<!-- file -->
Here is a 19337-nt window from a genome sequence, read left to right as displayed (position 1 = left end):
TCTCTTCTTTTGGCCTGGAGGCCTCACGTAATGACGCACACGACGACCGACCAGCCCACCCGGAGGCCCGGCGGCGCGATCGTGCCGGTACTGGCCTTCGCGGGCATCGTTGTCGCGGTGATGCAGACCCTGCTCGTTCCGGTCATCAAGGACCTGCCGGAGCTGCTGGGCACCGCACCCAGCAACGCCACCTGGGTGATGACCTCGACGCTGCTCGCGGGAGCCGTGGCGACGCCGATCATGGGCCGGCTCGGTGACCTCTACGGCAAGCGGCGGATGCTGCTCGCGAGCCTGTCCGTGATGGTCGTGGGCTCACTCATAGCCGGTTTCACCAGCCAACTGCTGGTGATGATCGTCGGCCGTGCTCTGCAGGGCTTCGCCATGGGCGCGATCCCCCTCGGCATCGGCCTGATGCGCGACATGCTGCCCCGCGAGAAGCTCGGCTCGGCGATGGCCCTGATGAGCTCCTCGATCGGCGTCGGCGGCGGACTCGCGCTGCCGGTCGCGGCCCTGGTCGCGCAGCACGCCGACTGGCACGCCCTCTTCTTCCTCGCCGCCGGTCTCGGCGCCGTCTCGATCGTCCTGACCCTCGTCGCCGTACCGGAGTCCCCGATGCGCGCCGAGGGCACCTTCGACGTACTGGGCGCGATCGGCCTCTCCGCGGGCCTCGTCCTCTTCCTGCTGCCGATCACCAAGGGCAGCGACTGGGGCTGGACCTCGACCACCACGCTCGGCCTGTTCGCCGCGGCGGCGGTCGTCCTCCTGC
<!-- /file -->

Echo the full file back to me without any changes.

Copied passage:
Here is a 19337-nt window from a genome sequence, read left to right as displayed (position 1 = left end):
TCTCTTCTTTTGGCCTGGAGGCCTCACGTAATGACGCACACGACGACCGACCAGCCCACCCGGAGGCCCGGCGGCGCGATCGTGCCGGTACTGGCCTTCGCGGGCATCGTTGTCGCGGTGATGCAGACCCTGCTCGTTCCGGTCATCAAGGACCTGCCGGAGCTGCTGGGCACCGCACCCAGCAACGCCACCTGGGTGATGACCTCGACGCTGCTCGCGGGAGCCGTGGCGACGCCGATCATGGGCCGGCTCGGTGACCTCTACGGCAAGCGGCGGATGCTGCTCGCGAGCCTGTCCGTGATGGTCGTGGGCTCACTCATAGCCGGTTTCACCAGCCAACTGCTGGTGATGATCGTCGGCCGTGCTCTGCAGGGCTTCGCCATGGGCGCGATCCCCCTCGGCATCGGCCTGATGCGCGACATGCTGCCCCGCGAGAAGCTCGGCTCGGCGATGGCCCTGATGAGCTCCTCGATCGGCGTCGGCGGCGGACTCGCGCTGCCGGTCGCGGCCCTGGTCGCGCAGCACGCCGACTGGCACGCCCTCTTCTTCCTCGCCGCCGGTCTCGGCGCCGTCTCGATCGTCCTGACCCTCGTCGCCGTACCGGAGTCCCCGATGCGCGCCGAGGGCACCTTCGACGTACTGGGCGCGATCGGCCTCTCCGCGGGCCTCGTCCTCTTCCTGCTGCCGATCACCAAGGGCAGCGACTGGGGCTGGACCTCGACCACCACGCTCGGCCTGTTCGCCGCGGCGGCGGTCGTCCTCCTGC